About LSU Museum of Natural Science
The LSU Museum of Natural Science was founded in 1936 and the current public exhibit area was opened on March 27, 1955 in Foster Hall. The Museum’s founder and first Director, Dr. George H. Lowery, Jr., was a professor of zoology at LSU. The Museum of Natural Science is a research museum, meaning it educates the public through exhibits and programs, houses a premier research staff committed to learning more about our natural world, and maintains collections that support this work. Research at the Museum centers on the following disciplines: mammalogy (mammals), ornithology (birds), ichthyology (fishes), herpetology (reptiles and amphibians), paleontology (fossils), archaeology and anthropology (early human culture), genetic resources (DNA), palynology (fossil pollen and particulate matter), and science education.
With holdings of almost 2.5 million specimens, the LSU Museum of Natural Science is among the nation’s leaders in terms of the size and diversity of its research collection. It houses the most active and third largest university-based collection of birds in the world and the largest collection of genetic resources (DNA samples) in the world. The museum’s nine faculty members have authored a combined total of more than 100 scholarly publications in the past five years, including several prestigious books, and have been awarded extramural grants totaling more than $6.4 million. As a result, the Museum is a powerful magnet for graduate students from throughout the world who come to study anthropology, archaeology, paleontology, and zoology at LSU. The Museum faculty currently advise thirty-nine graduate students, and the Museum is among the top units on campus for success in placement of graduates.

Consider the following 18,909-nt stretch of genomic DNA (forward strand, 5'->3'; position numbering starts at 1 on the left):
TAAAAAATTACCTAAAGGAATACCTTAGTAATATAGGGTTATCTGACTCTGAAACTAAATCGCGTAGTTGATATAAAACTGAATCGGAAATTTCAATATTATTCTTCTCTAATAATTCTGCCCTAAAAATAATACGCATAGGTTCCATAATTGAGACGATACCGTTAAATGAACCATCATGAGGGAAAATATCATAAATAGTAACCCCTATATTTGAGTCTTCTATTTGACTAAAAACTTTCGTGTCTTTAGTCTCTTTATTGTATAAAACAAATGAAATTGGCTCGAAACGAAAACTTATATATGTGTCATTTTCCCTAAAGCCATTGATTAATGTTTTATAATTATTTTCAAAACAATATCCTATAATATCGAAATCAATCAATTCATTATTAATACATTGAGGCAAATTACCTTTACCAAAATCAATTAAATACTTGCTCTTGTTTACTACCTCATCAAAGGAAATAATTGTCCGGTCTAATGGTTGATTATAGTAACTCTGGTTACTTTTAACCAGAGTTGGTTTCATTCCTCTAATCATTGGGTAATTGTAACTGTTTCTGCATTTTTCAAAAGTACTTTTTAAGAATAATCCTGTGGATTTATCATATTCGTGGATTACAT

The exhibit area highlights nine habitat dioramas which were constructed between the years of 1955-1964 by the talented scientist and artist, Ambrose Daigre. Habitat dioramas were popular forms of display in natural history museums beginning in the early 1900’s. They were intended to give the illusion of a real scene as being viewed through a window. The background of the diorama is constructed in the shape of a half dome to give the illusion of depth. It was Daigre’s job to blend the three dimensional foreground with the painted background to create a continuous natural scene.
In addition to the habitat dioramas, the Museum also has displays of the mammals, birds, reptiles and amphibians of Louisiana, as well as the first Mike the Tiger, Experience Antarctica, Louisiana Native Americans, and Making a Big Splash with Louisiana Fishes. Fossil bones of a mastodon and a cast of the skull of the dinosaur, Allosaurus, are also on display. More specific information about the Museum exhibits is available under the "Exhibits" tab.
Each year, more than 3,500 visitors view the Museum’s exhibits and benefit from informative tours and outreach programs.
The mission of the LSU Museum of Natural Science is acquisition, preservation, and study of research collections by Museum faculty, staff, students and associates to generate knowledge of global biodiversity and human prehistory, to promote an understanding and appreciation of nature through excellence in science education for the benefit of the people of the state, the nation, and the world.
As the only comprehensive research museum in the south central United States, the LSU Museum of Natural Science supports a variety of scientific and educational roles, including:
- generation of new knowledge in the fields of biology, archaeology, and paleontology through scholarly research based primarily on natural history collections;
- collection and preservation of research specimens as a resource for study of the Earth’s natural history (with an emphasis on Louisiana);
- education of graduate and undergraduate students in academic areas that are most effectively taught in the museum setting;
- education of the general public by means of exhibits and lecture programs;
- assistance to local citizens, wildlife officials, and forensic specialists through identification and consultation services.
The Louisiana State University Museum of Natural Science comprises a community of students, professors, and researchers of natural history. As members of the worldwide scientific community, we use the theory of evolution and other scientific principles to study the natural world.
Evolutionary theory has greatly enhanced progress in the fields of medicine, anatomy, archaeology, biology, biochemistry, geology, neuroscience and many other disciplines. Without an understanding of evolutionary biology, our perception of the natural world would be greatly diminished.